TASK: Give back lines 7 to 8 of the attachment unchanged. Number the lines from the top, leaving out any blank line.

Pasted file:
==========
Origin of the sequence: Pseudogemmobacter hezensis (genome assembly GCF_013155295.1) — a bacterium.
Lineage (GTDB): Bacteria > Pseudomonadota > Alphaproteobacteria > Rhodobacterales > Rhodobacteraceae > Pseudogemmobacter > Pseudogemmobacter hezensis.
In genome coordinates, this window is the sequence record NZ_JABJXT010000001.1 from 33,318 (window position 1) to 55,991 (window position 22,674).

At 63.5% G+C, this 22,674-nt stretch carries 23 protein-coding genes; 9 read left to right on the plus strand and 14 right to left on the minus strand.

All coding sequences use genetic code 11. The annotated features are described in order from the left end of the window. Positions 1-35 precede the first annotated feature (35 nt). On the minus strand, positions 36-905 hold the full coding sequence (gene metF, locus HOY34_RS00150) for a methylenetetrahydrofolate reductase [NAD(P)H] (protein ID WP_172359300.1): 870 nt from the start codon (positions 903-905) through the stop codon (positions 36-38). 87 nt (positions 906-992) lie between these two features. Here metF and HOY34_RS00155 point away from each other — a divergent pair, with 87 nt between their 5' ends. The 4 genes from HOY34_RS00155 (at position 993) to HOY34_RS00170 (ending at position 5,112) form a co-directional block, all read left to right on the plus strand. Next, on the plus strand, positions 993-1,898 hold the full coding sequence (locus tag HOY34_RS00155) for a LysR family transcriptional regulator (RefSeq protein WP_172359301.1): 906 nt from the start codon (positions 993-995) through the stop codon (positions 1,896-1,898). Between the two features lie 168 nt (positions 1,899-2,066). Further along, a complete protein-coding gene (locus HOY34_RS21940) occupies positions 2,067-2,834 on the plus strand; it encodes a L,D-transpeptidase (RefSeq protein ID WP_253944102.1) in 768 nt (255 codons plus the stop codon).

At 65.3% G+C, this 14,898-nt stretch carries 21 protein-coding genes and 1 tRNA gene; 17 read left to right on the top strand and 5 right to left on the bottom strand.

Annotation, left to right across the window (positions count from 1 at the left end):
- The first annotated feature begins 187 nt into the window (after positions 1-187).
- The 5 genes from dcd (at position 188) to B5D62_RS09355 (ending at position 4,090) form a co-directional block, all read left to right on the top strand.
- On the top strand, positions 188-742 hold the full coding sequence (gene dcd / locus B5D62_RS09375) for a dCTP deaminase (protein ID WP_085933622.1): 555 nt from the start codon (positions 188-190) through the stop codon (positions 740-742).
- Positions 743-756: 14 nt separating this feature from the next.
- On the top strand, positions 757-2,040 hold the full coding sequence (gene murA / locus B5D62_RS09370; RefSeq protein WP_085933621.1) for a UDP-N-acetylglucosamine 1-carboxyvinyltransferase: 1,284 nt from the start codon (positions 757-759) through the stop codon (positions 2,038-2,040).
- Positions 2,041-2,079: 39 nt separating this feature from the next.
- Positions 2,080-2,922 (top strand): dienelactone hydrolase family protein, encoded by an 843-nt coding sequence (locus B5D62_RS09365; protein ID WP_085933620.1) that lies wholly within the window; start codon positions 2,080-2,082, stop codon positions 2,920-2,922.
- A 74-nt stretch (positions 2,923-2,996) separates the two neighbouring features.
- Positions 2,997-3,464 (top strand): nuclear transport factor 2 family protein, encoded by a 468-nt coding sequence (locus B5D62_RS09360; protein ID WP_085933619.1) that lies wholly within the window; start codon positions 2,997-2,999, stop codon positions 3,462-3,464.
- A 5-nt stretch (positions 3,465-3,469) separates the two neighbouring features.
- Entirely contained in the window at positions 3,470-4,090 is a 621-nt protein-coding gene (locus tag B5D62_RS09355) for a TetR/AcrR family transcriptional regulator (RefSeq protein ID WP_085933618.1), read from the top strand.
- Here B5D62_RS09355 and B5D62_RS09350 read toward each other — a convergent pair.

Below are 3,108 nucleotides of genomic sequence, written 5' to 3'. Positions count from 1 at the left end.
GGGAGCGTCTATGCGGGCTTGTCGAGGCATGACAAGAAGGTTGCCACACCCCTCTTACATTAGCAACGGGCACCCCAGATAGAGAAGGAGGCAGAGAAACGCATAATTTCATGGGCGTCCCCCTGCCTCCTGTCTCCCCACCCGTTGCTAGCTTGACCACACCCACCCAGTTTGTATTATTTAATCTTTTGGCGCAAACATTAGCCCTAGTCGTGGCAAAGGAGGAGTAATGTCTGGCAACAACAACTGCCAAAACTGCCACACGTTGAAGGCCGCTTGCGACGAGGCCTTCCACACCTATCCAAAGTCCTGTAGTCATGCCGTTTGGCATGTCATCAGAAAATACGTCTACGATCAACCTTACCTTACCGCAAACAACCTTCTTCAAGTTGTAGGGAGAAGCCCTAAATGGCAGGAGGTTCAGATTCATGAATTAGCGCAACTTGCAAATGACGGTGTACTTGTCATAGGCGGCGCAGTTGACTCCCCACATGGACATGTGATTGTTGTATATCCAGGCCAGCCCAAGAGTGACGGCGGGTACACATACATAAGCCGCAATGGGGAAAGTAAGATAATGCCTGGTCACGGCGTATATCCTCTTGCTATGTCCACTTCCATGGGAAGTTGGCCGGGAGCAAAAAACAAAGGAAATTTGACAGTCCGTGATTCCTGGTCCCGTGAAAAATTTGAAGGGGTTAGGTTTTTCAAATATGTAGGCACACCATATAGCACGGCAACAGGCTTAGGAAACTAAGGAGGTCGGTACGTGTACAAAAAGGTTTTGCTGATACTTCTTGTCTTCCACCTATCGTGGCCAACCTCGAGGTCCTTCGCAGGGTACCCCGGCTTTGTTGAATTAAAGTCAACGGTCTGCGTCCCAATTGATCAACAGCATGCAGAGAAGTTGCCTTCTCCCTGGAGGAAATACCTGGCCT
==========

Annotation, left to right across the window (positions count from 1 at the left end):
- The first annotated feature begins 187 nt into the window (after positions 1-187).